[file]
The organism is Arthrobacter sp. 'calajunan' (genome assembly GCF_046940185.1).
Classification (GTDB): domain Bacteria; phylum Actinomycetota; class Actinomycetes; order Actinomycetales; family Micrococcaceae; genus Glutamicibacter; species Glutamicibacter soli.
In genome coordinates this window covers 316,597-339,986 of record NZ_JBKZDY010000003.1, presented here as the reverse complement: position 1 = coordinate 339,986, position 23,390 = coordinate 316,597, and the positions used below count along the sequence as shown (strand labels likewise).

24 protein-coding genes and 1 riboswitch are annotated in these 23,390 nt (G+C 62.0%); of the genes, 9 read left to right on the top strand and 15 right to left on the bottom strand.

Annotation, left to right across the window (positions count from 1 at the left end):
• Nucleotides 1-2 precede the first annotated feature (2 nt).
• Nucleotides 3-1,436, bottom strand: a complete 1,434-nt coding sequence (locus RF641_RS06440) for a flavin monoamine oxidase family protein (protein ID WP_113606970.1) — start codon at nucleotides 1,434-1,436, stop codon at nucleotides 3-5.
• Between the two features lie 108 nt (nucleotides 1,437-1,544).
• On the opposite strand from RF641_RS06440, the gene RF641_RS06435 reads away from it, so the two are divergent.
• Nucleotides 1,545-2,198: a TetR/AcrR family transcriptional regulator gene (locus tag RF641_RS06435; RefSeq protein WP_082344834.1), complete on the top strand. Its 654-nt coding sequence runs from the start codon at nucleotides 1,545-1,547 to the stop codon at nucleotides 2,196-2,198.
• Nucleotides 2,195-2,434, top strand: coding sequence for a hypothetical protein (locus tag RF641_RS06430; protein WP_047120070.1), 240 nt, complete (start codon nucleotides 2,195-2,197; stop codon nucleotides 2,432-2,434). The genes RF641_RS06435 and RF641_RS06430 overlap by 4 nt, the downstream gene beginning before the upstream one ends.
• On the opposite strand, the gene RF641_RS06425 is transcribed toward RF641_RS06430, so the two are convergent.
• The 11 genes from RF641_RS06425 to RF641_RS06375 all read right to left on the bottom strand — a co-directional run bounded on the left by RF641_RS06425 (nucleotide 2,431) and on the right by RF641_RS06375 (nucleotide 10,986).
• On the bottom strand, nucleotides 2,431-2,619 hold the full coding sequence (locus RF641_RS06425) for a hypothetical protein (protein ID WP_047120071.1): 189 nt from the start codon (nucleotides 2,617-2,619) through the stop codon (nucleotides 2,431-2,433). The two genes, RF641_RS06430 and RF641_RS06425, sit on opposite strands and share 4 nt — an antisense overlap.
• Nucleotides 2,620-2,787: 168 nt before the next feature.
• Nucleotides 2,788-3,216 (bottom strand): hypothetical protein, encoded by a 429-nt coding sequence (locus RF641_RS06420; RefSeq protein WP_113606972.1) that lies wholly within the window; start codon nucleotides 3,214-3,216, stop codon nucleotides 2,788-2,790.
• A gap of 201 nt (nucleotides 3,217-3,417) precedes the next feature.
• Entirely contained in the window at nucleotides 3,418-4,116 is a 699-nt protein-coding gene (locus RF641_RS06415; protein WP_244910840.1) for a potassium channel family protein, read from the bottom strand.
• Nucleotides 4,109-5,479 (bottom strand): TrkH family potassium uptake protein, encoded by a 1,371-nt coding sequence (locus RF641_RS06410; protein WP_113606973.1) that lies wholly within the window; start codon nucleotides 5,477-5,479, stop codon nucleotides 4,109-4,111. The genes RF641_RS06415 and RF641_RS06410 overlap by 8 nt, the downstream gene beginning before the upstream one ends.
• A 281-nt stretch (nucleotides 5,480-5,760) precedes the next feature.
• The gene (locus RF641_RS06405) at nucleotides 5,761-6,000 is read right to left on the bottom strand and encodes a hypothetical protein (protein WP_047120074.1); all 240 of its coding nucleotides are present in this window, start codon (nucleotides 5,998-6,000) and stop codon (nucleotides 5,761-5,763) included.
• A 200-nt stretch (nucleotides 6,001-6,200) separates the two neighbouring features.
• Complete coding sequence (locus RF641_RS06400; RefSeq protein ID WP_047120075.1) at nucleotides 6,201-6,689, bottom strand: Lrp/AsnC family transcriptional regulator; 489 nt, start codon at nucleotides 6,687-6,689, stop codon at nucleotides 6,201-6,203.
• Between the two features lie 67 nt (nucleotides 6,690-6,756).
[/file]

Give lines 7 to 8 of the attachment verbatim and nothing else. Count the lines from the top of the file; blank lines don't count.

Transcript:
• Nucleotides 3-1,436, bottom strand: a complete 1,434-nt coding sequence (locus RF641_RS06440) for a flavin monoamine oxidase family protein (protein ID WP_113606970.1) — start codon at nucleotides 1,434-1,436, stop codon at nucleotides 3-5.
• Between the two features lie 108 nt (nucleotides 1,437-1,544).